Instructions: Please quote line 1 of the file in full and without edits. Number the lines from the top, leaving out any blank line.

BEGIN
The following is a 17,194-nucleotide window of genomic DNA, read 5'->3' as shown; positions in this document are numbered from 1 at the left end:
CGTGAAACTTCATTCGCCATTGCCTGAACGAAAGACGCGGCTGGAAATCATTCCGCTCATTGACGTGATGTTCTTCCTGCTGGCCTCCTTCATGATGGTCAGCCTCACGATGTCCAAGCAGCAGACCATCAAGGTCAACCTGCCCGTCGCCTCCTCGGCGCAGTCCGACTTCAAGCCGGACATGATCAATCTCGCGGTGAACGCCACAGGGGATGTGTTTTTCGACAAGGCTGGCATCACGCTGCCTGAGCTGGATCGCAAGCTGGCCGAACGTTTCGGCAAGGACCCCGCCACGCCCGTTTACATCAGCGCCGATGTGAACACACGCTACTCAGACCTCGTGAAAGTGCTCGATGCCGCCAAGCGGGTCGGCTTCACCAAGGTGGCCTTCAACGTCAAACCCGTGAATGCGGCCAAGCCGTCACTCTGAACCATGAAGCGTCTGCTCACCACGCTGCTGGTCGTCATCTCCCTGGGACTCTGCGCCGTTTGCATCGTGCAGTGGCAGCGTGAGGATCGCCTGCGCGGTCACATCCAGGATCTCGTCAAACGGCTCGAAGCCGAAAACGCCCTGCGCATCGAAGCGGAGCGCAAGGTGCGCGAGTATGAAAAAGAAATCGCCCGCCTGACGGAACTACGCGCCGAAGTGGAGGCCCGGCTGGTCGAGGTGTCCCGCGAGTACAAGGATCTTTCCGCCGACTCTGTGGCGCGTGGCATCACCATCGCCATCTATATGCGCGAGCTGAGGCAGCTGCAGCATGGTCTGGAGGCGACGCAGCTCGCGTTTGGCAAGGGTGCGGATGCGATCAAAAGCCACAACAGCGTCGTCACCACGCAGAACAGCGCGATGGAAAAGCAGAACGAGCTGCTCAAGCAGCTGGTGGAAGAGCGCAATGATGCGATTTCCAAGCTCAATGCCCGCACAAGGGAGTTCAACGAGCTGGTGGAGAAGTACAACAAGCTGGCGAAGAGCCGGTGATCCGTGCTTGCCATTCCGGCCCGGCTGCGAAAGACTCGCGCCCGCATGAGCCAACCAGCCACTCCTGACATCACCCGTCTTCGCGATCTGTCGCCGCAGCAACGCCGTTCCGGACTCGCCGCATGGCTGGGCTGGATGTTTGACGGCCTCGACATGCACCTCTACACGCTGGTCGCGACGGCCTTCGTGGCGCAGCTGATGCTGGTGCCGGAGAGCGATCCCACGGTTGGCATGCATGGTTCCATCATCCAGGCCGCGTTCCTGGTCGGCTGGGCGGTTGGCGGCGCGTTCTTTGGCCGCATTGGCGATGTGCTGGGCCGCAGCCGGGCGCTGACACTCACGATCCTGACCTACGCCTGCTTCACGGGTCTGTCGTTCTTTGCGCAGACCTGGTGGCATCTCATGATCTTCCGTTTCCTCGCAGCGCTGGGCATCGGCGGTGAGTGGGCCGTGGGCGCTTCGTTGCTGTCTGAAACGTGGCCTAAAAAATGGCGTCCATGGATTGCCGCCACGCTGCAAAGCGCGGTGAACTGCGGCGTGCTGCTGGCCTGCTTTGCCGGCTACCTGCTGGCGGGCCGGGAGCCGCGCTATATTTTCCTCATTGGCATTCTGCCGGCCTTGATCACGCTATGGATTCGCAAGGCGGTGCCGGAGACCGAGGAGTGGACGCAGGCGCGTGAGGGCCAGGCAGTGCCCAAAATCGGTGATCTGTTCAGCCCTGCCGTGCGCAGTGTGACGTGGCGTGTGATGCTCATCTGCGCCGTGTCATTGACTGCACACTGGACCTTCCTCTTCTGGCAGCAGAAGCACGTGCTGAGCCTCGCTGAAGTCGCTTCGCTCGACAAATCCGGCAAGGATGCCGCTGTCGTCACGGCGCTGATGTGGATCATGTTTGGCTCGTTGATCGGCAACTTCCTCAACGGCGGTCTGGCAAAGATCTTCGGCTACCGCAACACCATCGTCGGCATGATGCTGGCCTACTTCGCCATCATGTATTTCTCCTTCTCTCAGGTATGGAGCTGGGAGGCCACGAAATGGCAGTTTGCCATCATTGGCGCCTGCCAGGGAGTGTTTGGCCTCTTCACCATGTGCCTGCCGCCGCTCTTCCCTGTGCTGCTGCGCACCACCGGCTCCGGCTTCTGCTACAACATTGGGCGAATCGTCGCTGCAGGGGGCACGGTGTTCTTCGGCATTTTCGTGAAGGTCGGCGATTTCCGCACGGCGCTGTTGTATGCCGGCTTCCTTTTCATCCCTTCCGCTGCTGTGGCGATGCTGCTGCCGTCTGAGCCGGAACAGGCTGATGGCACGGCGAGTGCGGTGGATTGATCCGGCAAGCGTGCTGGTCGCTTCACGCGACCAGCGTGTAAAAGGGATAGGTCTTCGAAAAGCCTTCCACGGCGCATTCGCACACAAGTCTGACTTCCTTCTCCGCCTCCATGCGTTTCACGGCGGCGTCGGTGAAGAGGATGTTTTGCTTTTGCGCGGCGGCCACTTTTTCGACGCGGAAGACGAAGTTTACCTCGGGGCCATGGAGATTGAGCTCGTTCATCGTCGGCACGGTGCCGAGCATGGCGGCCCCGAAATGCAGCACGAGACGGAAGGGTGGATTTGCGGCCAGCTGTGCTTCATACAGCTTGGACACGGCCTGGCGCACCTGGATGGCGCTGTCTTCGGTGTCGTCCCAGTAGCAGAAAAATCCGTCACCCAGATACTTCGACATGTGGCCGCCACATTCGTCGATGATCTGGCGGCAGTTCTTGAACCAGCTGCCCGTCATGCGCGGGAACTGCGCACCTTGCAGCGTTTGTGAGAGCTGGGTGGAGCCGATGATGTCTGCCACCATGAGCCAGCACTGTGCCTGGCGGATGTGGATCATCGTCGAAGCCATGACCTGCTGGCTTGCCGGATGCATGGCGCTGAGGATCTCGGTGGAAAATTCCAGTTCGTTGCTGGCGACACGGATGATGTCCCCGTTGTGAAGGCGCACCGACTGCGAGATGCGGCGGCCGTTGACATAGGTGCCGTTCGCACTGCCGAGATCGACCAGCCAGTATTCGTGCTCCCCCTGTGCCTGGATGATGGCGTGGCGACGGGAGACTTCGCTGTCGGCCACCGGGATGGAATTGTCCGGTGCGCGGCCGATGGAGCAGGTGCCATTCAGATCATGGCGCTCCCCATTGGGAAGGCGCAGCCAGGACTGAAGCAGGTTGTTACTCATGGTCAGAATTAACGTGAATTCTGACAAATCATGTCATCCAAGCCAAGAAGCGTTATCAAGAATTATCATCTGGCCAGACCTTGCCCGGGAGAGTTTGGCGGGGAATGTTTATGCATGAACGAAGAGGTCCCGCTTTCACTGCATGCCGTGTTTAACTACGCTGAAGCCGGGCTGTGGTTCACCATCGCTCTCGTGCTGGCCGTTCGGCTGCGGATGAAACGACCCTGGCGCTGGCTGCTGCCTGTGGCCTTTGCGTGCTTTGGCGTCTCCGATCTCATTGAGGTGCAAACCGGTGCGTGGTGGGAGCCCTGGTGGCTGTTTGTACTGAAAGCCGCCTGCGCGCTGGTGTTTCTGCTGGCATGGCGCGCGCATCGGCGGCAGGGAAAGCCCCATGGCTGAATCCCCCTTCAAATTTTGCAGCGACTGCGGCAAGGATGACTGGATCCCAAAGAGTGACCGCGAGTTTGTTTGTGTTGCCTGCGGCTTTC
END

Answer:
The following is a 17,194-nucleotide window of genomic DNA, read 5'->3' as shown; positions in this document are numbered from 1 at the left end: